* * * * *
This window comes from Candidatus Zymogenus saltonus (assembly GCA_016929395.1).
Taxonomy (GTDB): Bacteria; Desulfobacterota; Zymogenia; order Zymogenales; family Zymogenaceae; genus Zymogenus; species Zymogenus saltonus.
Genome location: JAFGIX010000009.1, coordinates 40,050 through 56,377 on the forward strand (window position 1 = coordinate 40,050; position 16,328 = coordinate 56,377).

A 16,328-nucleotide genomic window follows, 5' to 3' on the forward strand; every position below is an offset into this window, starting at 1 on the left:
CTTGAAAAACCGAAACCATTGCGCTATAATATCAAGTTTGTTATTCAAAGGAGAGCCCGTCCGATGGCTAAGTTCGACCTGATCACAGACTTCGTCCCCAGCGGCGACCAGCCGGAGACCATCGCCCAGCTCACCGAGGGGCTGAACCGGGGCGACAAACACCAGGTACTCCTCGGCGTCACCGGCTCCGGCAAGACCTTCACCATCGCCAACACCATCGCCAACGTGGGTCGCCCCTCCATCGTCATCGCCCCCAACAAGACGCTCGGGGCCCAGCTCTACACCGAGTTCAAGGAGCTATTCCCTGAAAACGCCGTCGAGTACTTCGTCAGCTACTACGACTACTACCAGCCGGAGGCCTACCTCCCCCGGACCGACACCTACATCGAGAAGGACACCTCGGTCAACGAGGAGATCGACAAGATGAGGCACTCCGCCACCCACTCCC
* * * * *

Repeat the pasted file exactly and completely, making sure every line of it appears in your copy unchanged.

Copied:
This window comes from Candidatus Zymogenus saltonus (assembly GCA_016929395.1).
Taxonomy (GTDB): Bacteria; Desulfobacterota; Zymogenia; order Zymogenales; family Zymogenaceae; genus Zymogenus; species Zymogenus saltonus.
Genome location: JAFGIX010000009.1, coordinates 40,050 through 56,377 on the forward strand (window position 1 = coordinate 40,050; position 16,328 = coordinate 56,377).

A 16,328-nucleotide genomic window follows, 5' to 3' on the forward strand; every position below is an offset into this window, starting at 1 on the left:
CTTGAAAAACCGAAACCATTGCGCTATAATATCAAGTTTGTTATTCAAAGGAGAGCCCGTCCGATGGCTAAGTTCGACCTGATCACAGACTTCGTCCCCAGCGGCGACCAGCCGGAGACCATCGCCCAGCTCACCGAGGGGCTGAACCGGGGCGACAAACACCAGGTACTCCTCGGCGTCACCGGCTCCGGCAAGACCTTCACCATCGCCAACACCATCGCCAACGTGGGTCGCCCCTCCATCGTCATCGCCCCCAACAAGACGCTCGGGGCCCAGCTCTACACCGAGTTCAAGGAGCTATTCCCTGAAAACGCCGTCGAGTACTTCGTCAGCTACTACGACTACTACCAGCCGGAGGCCTACCTCCCCCGGACCGACACCTACATCGAGAAGGACACCTCGGTCAACGAGGAGATCGACAAGATGAGGCACTCCGCCACCCACTCCC